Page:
Differentiation of chitinase-active and non-chitinase-active subpopulations of a marine bacterium during chitin degradation


The ability of marine bacteria to adhere to detrital particulate organic matter and rapidly switch on metabolic genes in an effort to reproduce is an important response for bacterial survival in the pelagic marine environment. The goal of this investigation was to evaluate the relationship between chitinolytic gene expression and extracellular chitinase activity in individual cells of the marine bacterium Pseudoalteromonas sp. strain S91 attached to solid chitin. A green fluorescent protein reporter gene under the control of the chiA promoter was used to evaluate chiA gene expression, and a precipitating enzyme-linked fluorescent probe, ELF-97-N-acetyl-b-D-glucosaminide, was used to evaluate extracellular chitinase activity among cells in the bacterial population. Evaluation of chiA expression and ELF-97 crystal location at the single-cell level revealed two physiologically distinct subpopulations of S91 on the chitin surface: one that was chitinase active and remained associated with the surface and another that was non-chitinase active and released daughter cells into the bulk aqueous phase. It is hypothesized that the surface-associated, non-chitinase-active population is utilizing chitin degradation products that were released by the adjacent chitinase-active populations for cell replication and dissemination into the bulk aqueous phase.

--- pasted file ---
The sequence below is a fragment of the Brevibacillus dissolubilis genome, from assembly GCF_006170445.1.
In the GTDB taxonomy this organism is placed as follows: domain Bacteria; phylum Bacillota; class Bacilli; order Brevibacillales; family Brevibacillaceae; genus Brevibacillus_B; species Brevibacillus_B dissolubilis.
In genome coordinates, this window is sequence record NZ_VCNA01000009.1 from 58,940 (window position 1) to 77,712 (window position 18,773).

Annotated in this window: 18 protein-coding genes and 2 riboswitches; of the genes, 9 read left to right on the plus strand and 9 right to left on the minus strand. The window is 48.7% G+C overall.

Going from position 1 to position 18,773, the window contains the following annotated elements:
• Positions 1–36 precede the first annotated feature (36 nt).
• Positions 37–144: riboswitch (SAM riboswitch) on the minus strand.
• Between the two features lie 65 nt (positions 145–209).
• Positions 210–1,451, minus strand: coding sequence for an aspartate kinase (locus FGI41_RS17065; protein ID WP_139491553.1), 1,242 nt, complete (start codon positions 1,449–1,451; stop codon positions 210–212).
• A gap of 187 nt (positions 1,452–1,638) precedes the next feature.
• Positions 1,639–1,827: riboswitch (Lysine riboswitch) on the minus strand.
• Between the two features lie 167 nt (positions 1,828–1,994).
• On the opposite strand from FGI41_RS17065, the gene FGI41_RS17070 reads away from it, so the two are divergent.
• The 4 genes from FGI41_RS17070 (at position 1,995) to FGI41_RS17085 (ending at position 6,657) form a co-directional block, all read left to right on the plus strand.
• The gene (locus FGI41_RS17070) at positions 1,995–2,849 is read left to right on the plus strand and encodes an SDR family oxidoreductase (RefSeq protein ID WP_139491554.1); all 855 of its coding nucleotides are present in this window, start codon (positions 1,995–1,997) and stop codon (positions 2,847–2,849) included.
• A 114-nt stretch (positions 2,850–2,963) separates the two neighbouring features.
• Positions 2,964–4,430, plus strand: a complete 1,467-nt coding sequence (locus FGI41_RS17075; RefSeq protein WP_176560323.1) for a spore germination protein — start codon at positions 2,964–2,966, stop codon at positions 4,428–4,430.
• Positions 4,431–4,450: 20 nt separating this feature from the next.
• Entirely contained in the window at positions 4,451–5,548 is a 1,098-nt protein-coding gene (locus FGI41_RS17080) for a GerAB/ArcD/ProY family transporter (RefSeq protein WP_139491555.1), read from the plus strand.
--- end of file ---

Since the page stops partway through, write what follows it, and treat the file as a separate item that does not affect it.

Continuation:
Baty, A.M., C.C. Eastburn, Z. Diwu, S. Techkarnjanaruk, A.E. Goodman, and G.G. Geesey, "Differentiation of Chitinase-Active and Non-Chitinase-Active Subpopulations of a Marine Bacterium during Dhitin Degradation," Appl. Environ. Microbiol., 66(8):353 (2000).
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